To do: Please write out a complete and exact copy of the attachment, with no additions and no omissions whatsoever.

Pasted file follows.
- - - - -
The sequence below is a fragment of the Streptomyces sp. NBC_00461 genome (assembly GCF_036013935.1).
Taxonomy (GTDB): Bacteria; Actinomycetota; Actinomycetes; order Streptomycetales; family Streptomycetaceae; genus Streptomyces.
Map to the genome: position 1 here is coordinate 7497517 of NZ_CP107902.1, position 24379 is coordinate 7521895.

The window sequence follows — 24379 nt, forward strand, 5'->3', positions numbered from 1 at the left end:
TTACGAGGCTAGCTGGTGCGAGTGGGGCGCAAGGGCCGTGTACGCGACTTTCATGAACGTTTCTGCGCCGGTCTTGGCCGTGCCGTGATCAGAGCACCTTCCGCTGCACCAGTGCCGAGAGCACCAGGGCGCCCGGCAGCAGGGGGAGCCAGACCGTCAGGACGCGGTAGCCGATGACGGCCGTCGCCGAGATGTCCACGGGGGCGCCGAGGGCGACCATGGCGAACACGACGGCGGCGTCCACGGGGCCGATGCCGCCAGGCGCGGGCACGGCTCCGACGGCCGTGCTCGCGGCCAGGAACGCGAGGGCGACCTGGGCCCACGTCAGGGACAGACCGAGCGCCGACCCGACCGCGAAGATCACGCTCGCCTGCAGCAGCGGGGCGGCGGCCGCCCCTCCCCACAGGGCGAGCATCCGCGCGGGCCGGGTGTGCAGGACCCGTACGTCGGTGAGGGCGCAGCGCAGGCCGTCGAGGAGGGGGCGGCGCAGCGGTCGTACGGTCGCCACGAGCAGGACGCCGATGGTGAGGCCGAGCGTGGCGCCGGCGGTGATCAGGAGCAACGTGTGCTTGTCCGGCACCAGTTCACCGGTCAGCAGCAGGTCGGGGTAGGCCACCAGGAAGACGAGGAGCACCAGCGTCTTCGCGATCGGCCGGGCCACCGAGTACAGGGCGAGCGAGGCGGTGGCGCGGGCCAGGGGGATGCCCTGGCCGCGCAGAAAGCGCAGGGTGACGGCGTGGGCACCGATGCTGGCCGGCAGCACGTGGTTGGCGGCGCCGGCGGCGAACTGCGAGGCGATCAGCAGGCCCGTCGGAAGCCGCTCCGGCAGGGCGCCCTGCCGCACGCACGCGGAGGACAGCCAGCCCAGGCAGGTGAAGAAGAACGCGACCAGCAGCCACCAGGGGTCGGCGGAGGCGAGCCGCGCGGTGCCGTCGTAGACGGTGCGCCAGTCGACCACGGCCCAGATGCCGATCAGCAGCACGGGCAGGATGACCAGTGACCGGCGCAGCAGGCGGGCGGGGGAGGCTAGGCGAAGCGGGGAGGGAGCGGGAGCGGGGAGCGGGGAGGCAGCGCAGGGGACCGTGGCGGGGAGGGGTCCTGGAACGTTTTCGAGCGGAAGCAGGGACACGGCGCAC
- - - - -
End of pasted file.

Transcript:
The sequence below is a fragment of the Streptomyces sp. NBC_00461 genome (assembly GCF_036013935.1).
Taxonomy (GTDB): Bacteria; Actinomycetota; Actinomycetes; order Streptomycetales; family Streptomycetaceae; genus Streptomyces.
Map to the genome: position 1 here is coordinate 7497517 of NZ_CP107902.1, position 24379 is coordinate 7521895.

The window sequence follows — 24379 nt, forward strand, 5'->3', positions numbered from 1 at the left end:
TTACGAGGCTAGCTGGTGCGAGTGGGGCGCAAGGGCCGTGTACGCGACTTTCATGAACGTTTCTGCGCCGGTCTTGGCCGTGCCGTGATCAGAGCACCTTCCGCTGCACCAGTGCCGAGAGCACCAGGGCGCCCGGCAGCAGGGGGAGCCAGACCGTCAGGACGCGGTAGCCGATGACGGCCGTCGCCGAGATGTCCACGGGGGCGCCGAGGGCGACCATGGCGAACACGACGGCGGCGTCCACGGGGCCGATGCCGCCAGGCGCGGGCACGGCTCCGACGGCCGTGCTCGCGGCCAGGAACGCGAGGGCGACCTGGGCCCACGTCAGGGACAGACCGAGCGCCGACCCGACCGCGAAGATCACGCTCGCCTGCAGCAGCGGGGCGGCGGCCGCCCCTCCCCACAGGGCGAGCATCCGCGCGGGCCGGGTGTGCAGGACCCGTACGTCGGTGAGGGCGCAGCGCAGGCCGTCGAGGAGGGGGCGGCGCAGCGGTCGTACGGTCGCCACGAGCAGGACGCCGATGGTGAGGCCGAGCGTGGCGCCGGCGGTGATCAGGAGCAACGTGTGCTTGTCCGGCACCAGTTCACCGGTCAGCAGCAGGTCGGGGTAGGCCACCAGGAAGACGAGGAGCACCAGCGTCTTCGCGATCGGCCGGGCCACCGAGTACAGGGCGAGCGAGGCGGTGGCGCGGGCCAGGGGGATGCCCTGGCCGCGCAGAAAGCGCAGGGTGACGGCGTGGGCACCGATGCTGGCCGGCAGCACGTGGTTGGCGGCGCCGGCGGCGAACTGCGAGGCGATCAGCAGGCCCGTCGGAAGCCGCTCCGGCAGGGCGCCCTGCCGCACGCACGCGGAGGACAGCCAGCCCAGGCAGGTGAAGAAGAACGCGACCAGCAGCCACCAGGGGTCGGCGGAGGCGAGCCGCGCGGTGCCGTCGTAGACGGTGCGCCAGTCGACCACGGCCCAGATGCCGATCAGCAGCACGGGCAGGATGACCAGTGACCGGCGCAGCAGGCGGGCGGGGGAGGCTAGGCGAAGCGGGGAGGGAGCGGGAGCGGGGAGCGGGGAGGCAGCGCAGGGGACCGTGGCGGGGAGGGGTCCTGGAACGTTTTCGAGCGGAAGCAGGGACACGGCGCAC